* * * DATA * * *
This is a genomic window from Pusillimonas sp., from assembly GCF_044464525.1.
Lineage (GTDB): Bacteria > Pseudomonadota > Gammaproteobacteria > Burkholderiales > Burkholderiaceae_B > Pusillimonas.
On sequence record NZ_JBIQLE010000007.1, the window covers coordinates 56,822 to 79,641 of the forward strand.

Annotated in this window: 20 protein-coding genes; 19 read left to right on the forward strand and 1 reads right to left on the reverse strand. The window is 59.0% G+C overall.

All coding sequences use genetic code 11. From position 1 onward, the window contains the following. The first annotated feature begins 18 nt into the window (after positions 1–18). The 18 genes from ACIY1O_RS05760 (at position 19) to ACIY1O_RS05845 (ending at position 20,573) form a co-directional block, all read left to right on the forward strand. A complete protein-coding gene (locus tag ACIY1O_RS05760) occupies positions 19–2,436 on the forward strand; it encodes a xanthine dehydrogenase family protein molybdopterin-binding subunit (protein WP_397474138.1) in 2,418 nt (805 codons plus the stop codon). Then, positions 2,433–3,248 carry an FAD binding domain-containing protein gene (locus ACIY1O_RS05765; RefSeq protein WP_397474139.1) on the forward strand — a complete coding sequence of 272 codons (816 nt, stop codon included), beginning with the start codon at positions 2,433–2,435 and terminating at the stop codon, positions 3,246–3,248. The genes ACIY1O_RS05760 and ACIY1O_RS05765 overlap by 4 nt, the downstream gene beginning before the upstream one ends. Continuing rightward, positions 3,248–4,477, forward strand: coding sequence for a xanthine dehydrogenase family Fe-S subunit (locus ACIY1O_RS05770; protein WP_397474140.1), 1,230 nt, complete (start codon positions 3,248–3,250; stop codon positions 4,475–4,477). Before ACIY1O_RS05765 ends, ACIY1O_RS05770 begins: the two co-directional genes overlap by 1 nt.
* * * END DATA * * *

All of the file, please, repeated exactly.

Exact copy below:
This is a genomic window from Pusillimonas sp., from assembly GCF_044464525.1.
Lineage (GTDB): Bacteria > Pseudomonadota > Gammaproteobacteria > Burkholderiales > Burkholderiaceae_B > Pusillimonas.
On sequence record NZ_JBIQLE010000007.1, the window covers coordinates 56,822 to 79,641 of the forward strand.

Annotated in this window: 20 protein-coding genes; 19 read left to right on the forward strand and 1 reads right to left on the reverse strand. The window is 59.0% G+C overall.

All coding sequences use genetic code 11. From position 1 onward, the window contains the following. The first annotated feature begins 18 nt into the window (after positions 1–18). The 18 genes from ACIY1O_RS05760 (at position 19) to ACIY1O_RS05845 (ending at position 20,573) form a co-directional block, all read left to right on the forward strand. A complete protein-coding gene (locus tag ACIY1O_RS05760) occupies positions 19–2,436 on the forward strand; it encodes a xanthine dehydrogenase family protein molybdopterin-binding subunit (protein WP_397474138.1) in 2,418 nt (805 codons plus the stop codon). Then, positions 2,433–3,248 carry an FAD binding domain-containing protein gene (locus ACIY1O_RS05765; RefSeq protein WP_397474139.1) on the forward strand — a complete coding sequence of 272 codons (816 nt, stop codon included), beginning with the start codon at positions 2,433–2,435 and terminating at the stop codon, positions 3,246–3,248. The genes ACIY1O_RS05760 and ACIY1O_RS05765 overlap by 4 nt, the downstream gene beginning before the upstream one ends. Continuing rightward, positions 3,248–4,477, forward strand: coding sequence for a xanthine dehydrogenase family Fe-S subunit (locus ACIY1O_RS05770; protein WP_397474140.1), 1,230 nt, complete (start codon positions 3,248–3,250; stop codon positions 4,475–4,477). Before ACIY1O_RS05765 ends, ACIY1O_RS05770 begins: the two co-directional genes overlap by 1 nt.